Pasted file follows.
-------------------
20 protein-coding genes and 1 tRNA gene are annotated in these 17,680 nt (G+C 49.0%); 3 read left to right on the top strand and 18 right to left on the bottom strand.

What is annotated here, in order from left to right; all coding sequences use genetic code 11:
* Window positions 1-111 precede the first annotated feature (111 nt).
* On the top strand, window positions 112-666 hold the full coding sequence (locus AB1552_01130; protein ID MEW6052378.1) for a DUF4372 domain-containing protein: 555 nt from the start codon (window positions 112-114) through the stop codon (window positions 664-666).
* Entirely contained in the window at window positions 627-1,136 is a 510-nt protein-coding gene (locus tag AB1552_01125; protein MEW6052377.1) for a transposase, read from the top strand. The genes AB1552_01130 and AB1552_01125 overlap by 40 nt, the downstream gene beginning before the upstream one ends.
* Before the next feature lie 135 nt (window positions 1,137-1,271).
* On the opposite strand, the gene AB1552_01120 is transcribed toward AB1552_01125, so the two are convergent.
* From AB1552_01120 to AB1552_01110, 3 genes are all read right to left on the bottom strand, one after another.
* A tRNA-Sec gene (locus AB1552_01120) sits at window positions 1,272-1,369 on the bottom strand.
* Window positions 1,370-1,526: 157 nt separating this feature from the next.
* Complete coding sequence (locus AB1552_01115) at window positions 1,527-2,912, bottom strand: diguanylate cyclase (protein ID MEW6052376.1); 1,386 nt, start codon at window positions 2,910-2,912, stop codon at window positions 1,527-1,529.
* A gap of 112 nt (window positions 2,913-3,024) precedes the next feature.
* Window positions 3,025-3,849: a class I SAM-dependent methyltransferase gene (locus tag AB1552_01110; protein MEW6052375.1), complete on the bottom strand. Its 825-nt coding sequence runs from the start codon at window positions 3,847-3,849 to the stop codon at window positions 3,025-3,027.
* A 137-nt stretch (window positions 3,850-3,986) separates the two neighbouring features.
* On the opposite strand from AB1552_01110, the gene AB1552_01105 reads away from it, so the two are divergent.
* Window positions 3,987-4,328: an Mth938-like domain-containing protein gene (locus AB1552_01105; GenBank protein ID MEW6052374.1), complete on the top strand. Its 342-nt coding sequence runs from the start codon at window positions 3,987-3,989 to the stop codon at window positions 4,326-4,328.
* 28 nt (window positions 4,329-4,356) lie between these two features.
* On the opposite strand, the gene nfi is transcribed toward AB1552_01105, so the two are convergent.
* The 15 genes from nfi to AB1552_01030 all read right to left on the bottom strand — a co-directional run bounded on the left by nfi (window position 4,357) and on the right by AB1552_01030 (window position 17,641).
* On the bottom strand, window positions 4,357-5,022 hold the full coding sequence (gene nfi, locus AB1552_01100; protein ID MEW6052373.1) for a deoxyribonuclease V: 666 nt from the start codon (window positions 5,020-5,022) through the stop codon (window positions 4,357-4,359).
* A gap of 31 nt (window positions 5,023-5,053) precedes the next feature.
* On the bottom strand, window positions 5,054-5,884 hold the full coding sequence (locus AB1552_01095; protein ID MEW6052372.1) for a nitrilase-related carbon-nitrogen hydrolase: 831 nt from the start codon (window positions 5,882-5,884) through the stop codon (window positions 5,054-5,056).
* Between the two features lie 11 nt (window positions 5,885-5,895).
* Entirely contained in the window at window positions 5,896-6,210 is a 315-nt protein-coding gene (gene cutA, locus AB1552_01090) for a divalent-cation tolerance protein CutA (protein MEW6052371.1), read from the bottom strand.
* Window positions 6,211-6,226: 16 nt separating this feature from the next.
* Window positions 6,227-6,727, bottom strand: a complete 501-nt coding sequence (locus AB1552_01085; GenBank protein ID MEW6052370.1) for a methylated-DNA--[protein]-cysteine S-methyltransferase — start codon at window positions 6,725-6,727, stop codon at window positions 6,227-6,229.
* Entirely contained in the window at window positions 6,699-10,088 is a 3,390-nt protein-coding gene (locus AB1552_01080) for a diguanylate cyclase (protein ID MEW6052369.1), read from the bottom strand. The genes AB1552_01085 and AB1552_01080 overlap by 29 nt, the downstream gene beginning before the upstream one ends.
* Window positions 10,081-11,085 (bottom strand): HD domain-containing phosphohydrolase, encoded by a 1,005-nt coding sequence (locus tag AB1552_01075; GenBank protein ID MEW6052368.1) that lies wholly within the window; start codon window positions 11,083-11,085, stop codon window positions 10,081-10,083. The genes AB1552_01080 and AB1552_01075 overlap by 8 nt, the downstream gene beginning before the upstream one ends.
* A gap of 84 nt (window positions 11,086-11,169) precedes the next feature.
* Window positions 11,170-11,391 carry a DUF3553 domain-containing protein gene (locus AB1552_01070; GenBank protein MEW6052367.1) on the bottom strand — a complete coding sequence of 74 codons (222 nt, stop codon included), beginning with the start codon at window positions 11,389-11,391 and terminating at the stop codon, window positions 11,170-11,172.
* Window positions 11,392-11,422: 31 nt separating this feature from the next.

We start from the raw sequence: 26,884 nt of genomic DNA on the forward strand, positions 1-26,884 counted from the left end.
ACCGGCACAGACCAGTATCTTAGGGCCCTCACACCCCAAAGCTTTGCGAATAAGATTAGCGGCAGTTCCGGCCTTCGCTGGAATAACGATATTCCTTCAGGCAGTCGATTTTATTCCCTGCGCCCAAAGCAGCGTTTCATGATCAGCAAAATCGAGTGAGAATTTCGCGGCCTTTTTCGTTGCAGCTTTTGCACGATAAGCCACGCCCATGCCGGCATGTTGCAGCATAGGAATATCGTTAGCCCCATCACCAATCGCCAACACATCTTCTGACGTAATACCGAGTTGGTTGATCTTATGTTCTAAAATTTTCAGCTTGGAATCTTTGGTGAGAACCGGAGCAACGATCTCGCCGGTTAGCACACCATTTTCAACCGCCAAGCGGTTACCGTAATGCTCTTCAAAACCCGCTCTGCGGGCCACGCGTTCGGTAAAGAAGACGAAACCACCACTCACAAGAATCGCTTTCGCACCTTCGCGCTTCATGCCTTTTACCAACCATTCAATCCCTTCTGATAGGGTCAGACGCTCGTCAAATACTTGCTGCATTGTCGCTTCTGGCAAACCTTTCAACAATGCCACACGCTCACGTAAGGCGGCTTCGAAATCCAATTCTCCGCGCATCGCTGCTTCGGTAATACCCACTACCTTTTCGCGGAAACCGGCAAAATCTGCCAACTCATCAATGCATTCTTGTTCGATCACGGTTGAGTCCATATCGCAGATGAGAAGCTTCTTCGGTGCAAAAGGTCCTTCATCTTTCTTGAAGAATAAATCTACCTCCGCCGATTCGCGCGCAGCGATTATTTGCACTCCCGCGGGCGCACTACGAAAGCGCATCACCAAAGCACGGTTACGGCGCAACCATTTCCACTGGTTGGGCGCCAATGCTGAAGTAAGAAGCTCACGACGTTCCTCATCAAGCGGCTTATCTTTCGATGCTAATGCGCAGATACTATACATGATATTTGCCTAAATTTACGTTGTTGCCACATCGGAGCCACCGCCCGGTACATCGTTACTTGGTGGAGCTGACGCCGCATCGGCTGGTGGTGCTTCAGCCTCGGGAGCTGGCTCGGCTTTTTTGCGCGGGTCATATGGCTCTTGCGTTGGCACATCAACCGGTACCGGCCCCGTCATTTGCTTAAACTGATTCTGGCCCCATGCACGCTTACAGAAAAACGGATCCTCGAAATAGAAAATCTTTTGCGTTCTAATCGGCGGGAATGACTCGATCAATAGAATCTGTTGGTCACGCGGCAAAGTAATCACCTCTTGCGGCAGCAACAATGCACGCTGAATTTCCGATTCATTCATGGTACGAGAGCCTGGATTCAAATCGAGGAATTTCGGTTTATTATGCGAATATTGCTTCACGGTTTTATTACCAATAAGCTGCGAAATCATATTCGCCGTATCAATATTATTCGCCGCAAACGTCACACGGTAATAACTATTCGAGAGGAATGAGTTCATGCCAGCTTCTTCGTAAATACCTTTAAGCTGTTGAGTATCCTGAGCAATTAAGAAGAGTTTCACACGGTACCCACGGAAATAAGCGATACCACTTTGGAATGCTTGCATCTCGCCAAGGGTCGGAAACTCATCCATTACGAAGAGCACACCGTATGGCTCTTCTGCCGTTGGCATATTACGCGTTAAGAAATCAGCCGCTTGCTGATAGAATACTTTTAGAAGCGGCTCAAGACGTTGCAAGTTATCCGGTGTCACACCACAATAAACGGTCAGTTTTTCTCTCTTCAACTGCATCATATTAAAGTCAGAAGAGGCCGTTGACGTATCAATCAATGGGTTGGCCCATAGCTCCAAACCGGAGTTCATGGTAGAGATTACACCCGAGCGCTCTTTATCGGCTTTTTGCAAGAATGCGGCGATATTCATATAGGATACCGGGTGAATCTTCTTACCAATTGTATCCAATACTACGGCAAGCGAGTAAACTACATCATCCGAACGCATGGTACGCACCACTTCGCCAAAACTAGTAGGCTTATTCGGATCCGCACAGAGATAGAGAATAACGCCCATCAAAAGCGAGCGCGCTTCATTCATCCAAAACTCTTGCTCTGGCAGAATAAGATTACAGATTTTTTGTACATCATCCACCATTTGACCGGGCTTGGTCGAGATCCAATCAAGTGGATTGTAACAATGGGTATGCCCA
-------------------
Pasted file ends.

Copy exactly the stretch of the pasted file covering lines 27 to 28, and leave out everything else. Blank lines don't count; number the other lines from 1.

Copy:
* Entirely contained in the window at window positions 6,699-10,088 is a 3,390-nt protein-coding gene (locus AB1552_01080) for a diguanylate cyclase (protein ID MEW6052369.1), read from the bottom strand. The genes AB1552_01085 and AB1552_01080 overlap by 29 nt, the downstream gene beginning before the upstream one ends.
* Window positions 10,081-11,085 (bottom strand): HD domain-containing phosphohydrolase, encoded by a 1,005-nt coding sequence (locus tag AB1552_01075; GenBank protein ID MEW6052368.1) that lies wholly within the window; start codon window positions 11,083-11,085, stop codon window positions 10,081-10,083. The genes AB1552_01080 and AB1552_01075 overlap by 8 nt, the downstream gene beginning before the upstream one ends.